I decided to do extra credit for a field trip to the Museum of Tolerance. On Sunday, March 13, I went to the Museum of Tolerance with my sister. The first thing I noticed was you can’t bring camera to the Museum of Tolerance. As for me, I love taking picture and I was very disappointed. However, I went inside to the Museum of Tolerance and I kind of understand why you can’t bring camera to the museum. The Museum of Tolerance, in my opinion, is one of the best museums that were ever created. It tells the story of Holocaust and shows how the Jewish people were treated during that time. The museum shows film footage of deportation scenes and simulated sets of concentration camps. Although the basis of the museum is the Holocaust, the museum also makes people face racism and prejudices. The museum is anything other than ordinary and it is a very educational experience that I had before Getty Museum.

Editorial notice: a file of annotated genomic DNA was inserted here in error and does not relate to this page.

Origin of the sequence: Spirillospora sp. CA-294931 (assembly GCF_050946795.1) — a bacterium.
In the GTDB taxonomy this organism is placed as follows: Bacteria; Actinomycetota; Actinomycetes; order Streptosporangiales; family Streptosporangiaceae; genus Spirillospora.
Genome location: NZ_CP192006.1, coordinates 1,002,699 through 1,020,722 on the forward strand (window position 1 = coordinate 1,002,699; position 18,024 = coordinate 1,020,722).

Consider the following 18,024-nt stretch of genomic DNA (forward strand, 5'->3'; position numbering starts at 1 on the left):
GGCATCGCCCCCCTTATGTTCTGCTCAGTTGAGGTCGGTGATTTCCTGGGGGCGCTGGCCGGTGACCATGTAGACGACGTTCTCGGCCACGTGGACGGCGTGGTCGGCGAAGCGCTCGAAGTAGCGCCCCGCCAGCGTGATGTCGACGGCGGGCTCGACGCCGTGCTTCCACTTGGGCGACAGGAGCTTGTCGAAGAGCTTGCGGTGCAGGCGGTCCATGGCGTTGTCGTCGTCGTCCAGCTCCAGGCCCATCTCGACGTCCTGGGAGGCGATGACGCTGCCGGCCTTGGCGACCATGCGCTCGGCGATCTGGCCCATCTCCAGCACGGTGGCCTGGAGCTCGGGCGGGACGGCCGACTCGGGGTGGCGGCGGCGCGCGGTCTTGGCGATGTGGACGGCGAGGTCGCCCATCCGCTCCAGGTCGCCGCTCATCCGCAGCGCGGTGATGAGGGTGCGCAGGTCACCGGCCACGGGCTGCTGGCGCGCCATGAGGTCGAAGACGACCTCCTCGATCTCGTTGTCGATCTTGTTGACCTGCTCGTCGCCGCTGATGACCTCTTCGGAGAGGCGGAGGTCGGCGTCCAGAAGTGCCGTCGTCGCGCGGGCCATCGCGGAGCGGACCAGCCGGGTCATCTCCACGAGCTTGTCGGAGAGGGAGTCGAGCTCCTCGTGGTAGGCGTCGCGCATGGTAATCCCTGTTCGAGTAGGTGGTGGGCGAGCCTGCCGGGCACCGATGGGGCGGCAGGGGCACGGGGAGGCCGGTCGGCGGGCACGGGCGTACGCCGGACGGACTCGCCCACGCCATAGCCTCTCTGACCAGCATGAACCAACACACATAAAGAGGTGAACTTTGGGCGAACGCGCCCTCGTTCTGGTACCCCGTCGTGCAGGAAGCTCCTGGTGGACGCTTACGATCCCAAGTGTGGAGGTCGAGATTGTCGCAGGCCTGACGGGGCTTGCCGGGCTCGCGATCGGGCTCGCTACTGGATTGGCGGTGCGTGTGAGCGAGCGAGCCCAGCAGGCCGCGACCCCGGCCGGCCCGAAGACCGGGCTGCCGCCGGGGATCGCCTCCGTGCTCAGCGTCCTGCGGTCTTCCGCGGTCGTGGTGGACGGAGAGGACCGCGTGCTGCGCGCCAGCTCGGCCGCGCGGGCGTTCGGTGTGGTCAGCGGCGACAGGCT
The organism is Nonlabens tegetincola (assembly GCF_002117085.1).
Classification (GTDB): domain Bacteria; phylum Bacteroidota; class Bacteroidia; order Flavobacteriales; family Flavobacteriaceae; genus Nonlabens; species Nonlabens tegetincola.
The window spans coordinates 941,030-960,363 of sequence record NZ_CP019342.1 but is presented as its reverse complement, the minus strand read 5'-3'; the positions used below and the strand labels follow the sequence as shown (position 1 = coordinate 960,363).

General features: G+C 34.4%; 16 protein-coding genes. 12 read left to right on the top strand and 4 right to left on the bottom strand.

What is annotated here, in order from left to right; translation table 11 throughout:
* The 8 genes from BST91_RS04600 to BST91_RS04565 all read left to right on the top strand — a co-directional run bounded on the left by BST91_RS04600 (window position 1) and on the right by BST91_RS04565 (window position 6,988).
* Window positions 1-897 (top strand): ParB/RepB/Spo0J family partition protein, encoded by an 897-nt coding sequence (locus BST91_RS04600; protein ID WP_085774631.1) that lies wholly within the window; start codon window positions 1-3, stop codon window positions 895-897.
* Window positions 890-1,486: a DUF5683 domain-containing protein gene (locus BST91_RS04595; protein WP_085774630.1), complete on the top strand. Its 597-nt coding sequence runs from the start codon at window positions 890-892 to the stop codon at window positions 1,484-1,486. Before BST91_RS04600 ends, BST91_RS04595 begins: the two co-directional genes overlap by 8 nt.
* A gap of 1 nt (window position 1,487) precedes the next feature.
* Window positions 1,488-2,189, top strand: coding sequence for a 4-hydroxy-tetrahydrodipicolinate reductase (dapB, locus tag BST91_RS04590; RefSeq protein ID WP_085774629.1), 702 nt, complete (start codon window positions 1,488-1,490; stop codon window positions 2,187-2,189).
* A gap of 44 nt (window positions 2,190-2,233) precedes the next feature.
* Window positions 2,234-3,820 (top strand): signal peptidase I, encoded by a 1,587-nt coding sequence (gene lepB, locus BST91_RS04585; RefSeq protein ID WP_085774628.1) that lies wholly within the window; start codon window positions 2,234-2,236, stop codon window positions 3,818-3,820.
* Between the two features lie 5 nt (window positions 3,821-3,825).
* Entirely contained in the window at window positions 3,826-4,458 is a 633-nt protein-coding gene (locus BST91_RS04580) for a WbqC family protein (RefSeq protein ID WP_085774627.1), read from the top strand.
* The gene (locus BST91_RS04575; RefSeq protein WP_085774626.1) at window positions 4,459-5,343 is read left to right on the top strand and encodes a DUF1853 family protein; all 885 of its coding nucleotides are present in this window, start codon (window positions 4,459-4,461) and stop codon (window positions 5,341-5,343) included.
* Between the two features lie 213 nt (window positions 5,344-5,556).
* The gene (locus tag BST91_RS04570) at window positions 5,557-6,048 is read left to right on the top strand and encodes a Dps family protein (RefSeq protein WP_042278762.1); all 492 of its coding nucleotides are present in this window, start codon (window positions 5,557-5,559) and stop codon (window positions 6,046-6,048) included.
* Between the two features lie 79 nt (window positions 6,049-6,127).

As I entered the first floor’s exhibit, I saw a short film about “words.” It described how words could have a powerful impact towards others. Also, there were clips from the past that demonstrated hateful acts towards others, such as the September 11 attack. The museum was concentrates on prejudice and discrimination around the world that led to many historical events and hopes to teach us about tolerance. From that point, I could go wherever I wanted to on our own. My sister and I followed some people into the “Millennium Machine.” In the room, I had a chance to interact and participate by answering the questions. The theme was about human rights and I had a different scenario that has occurred in history. The clips of history showed what were against human rights. One major clip was about 9/11 attack. Another clip was about the affecting woman around the world are prostitution and rape. A woman is raped around the world every 2 minutes. A local discrimination towards woman is in the workforce woman that is constantly facing the glass wall and...
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